Right panel from "German Angst" tripyich based on a combination of images from a number of early German Expressionist artists. left side, Ernst Ludwig Kirchner ("Street, Berlin"), standing middle, Karl Schmidt-Rottluff ("Self-Portrait with Monocle"), upper right, Ernst Ludwig Kirchner ("Market Place with Red Tower"), bottom right, Kathe Kollwitz ("Death Seizing a Woman").
After a lifetime of exploration I think I have finally come to terms with the elements in my painting that appeal to me, most of which I have fought to deny in the past for any number of scholarly and stylistic arguments.
I came to this realization recently while painting the "German Angst" triptych referenced on the cover. Something in the painting spoke to me and said "welcome home!" I guess what amazed me the most was that my chosen style would end up being so "German Expressionist", since I am of German heritage. Is there a gene for that?
My Visual Style
My visual style is based around an abstraction of form with high contrast composition composed of vivid, almost-out-of-control colors accentuated by broad line.
The abstraction of form is based on my belief that what we think we see is not what it actually looks like. By abstracting it, diffusing it, losing some of the hard data of the image I feel we may be more free to see the actual reality, although I also believe that a curved line is more "natural" than a straight line.
The high contrast composition is just my natural tendency to composition with impact, and great composition on the fly has always been one of my fortes, so much so that I have to fight the urge at times to overly compose and structuralize.
The use of totally vivid, primary colors is my attempt at a form of controlled sensory overload. If all the colors are jacked way up, then the overall effect is similar to controlled colors within a certain range, while still retaining the overpowering retinal impact.
As for the dark lines, for years I have fought against their use. In many paintings I still force myself to leave them out completely, letting the colors define the shape entirely, but even in those situations I still feel the pull of the dark line, like the power of the dark side, calling me.
My Painting Method
My painting method is based around using a tactile medium, painting with abrupt, strong gestures in a rapid manner with as little conscious thought as possible.
The tactile medium I have opted for recently is the oil crayon. It fills my need for tactile involvement developed from my many years of drawing. Its brute, broad mark steers me away from pure representation, towards the abstraction I want, and its colors exude the energy I want that I could never get out of acrylics.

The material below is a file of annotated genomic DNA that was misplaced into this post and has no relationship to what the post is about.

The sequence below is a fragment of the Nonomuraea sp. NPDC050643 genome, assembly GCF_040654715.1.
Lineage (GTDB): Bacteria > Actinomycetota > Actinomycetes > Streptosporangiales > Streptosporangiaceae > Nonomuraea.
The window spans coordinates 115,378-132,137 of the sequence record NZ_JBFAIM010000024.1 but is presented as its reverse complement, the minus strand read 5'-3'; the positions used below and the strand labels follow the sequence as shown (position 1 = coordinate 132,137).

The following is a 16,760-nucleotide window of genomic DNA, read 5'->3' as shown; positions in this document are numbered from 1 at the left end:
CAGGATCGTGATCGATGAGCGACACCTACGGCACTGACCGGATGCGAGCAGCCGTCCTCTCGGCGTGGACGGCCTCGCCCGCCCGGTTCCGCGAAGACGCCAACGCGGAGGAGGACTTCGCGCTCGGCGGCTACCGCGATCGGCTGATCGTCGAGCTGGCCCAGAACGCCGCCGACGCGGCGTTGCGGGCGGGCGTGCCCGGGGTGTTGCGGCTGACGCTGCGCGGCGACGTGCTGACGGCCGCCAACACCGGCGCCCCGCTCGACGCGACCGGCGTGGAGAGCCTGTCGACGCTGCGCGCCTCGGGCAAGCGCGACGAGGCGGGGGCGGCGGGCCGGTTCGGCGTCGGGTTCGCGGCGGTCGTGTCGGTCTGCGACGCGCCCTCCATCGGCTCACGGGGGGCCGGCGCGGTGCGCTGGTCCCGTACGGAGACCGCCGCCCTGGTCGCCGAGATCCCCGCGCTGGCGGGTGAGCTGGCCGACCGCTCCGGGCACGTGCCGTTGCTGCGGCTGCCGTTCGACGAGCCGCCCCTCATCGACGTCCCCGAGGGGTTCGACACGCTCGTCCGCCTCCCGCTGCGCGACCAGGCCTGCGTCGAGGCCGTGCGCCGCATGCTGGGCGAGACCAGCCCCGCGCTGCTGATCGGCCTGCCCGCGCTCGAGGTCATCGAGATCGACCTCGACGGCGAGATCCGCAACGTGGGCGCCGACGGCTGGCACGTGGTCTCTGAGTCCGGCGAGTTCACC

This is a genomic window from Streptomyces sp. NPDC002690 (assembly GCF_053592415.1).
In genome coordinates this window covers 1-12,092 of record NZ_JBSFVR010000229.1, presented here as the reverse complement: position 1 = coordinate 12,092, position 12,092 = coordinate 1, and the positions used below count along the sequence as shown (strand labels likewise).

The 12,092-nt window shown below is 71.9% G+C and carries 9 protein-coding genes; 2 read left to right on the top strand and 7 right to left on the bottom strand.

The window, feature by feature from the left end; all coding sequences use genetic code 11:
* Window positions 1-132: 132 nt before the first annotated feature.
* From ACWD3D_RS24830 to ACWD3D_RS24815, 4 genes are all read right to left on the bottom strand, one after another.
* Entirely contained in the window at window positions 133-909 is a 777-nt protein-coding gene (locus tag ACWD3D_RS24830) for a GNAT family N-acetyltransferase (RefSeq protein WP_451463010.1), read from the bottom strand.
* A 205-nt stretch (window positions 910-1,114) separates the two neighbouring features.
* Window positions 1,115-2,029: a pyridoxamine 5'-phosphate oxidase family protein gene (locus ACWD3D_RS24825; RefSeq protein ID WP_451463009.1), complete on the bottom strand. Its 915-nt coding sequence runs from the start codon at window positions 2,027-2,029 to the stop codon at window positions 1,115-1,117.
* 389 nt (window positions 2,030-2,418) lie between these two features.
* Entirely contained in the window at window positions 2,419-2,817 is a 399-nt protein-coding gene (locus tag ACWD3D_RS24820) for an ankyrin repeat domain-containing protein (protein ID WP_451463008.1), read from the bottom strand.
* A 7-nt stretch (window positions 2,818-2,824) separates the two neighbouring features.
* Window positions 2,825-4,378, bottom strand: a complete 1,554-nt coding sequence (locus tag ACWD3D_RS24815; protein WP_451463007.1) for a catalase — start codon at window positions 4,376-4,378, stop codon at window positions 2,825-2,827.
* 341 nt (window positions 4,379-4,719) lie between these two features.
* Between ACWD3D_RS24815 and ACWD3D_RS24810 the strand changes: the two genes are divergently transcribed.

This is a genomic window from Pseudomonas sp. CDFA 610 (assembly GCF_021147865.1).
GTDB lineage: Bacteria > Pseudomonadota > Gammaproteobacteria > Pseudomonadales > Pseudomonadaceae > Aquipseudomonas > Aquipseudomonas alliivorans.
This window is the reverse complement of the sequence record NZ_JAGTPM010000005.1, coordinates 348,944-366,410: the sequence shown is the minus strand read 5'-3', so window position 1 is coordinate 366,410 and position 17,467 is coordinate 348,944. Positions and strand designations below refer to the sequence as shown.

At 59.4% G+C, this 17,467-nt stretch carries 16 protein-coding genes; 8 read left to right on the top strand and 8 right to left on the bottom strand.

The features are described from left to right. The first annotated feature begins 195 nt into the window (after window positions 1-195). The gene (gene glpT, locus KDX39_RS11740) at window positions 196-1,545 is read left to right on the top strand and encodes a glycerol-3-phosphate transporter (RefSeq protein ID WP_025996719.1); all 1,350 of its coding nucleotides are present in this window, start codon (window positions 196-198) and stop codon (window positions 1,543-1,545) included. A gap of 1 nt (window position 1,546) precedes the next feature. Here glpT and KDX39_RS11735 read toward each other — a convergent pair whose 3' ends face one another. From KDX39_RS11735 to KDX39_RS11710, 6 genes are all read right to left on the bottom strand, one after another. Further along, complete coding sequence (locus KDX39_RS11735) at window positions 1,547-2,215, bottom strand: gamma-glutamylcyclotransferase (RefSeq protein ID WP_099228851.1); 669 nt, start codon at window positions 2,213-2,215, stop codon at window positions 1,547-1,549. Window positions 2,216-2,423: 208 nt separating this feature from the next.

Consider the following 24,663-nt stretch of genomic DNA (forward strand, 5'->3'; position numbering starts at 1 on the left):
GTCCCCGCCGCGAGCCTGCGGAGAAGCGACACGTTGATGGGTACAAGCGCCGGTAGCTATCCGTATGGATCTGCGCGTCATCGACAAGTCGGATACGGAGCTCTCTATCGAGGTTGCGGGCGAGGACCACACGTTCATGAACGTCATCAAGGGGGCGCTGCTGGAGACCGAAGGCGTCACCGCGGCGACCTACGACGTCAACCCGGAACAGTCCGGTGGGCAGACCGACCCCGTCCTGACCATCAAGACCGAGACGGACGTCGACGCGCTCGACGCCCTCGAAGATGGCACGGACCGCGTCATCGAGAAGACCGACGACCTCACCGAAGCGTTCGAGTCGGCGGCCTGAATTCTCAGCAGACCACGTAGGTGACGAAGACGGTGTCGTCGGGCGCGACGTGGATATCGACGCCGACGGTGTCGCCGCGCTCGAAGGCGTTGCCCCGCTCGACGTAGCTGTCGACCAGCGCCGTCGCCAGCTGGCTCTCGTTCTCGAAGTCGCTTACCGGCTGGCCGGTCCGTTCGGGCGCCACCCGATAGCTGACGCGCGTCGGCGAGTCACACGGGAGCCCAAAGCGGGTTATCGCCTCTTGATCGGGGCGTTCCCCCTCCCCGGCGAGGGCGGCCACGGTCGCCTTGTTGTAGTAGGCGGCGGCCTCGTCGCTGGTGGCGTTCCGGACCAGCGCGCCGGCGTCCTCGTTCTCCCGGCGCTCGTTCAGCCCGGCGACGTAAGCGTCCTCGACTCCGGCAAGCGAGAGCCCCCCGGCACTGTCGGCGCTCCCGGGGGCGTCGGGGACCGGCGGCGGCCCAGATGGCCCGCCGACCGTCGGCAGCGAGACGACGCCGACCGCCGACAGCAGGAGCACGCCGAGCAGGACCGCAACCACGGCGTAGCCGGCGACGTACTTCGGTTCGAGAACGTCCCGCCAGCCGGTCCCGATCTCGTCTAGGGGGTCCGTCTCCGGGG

I paint in a rapid manner in an attempt to tap into as much of the subconscious as I can. I feel that if you paint from the conscious you paint what you know, and the chances of discovering something truly new is slim at best. Also, creation through chance accident can also be a plus.
The abrupt strong gestures are a consequence of the speed of painting, sometimes being blended by hand, sometimes being left untouched like a wound but always retaining that look of human creation. In the end it is all about the mark.
My Subject Matter
I do not stick to any specific subject matter in my paintings. I consider myself a "paint anything" painter. Put it in front of me and I will paint it. I do, however, tend to work serially and in some abstract paintings without any subject matter at all.
My Reagan series is a blend of figurative portrature and expressionist abstraction, again delving into the question of making out-of-control colors appealing. The subject matter is iconic, not unlike Warhol's Marilyn Monroe, and the icon is reproduced serially, albeit not on the same surface and not mechanically. This series, called 1000 Points of Reagan, is based on producing 1000 Reagan. Each painting carries a weight on its own, but a wall of them 10 high and 100 wide would indeed be impressive.
My Football series is an attempt to abstract the color, movement, and composition inherent in sports photography and to create out of it something that is more than just a sports image, although the heightened colors and contrast of the images seem to help convey the emotion of the subject matter. I am hoping on abstracting the image so far that the subject matter is no longer discernable but still have it keep the impact, movement, and emotion.
My Cityscape series tries to show the inner soul of city landscape. To reveil its lifeforce that we would recognize if only pointed out.
What Makes Great Art?
Recently I have been analyzing what makes great art and I have come upon the idea that it is always about their time. German Expressionism was a view of their turbulent times. French Impressionism etc was a look into the artistic explosion that occured there at the turn of the century.
And perhaps that is what I find so appealing in my Reagan and my Football series. They definately scream of this time. Snapshots. Images of contemporary life as it passes us by.
I feel that a number of things have come together for me recently and I know that I will be pursuing this style, in one form or another, from now on. I am sure that it will evolve and mature as I continue to explore, but atleast I know the direction I am heading and will no longer have to continually battle against my inner voice.
Wish me luck,
Micheal O Koberstein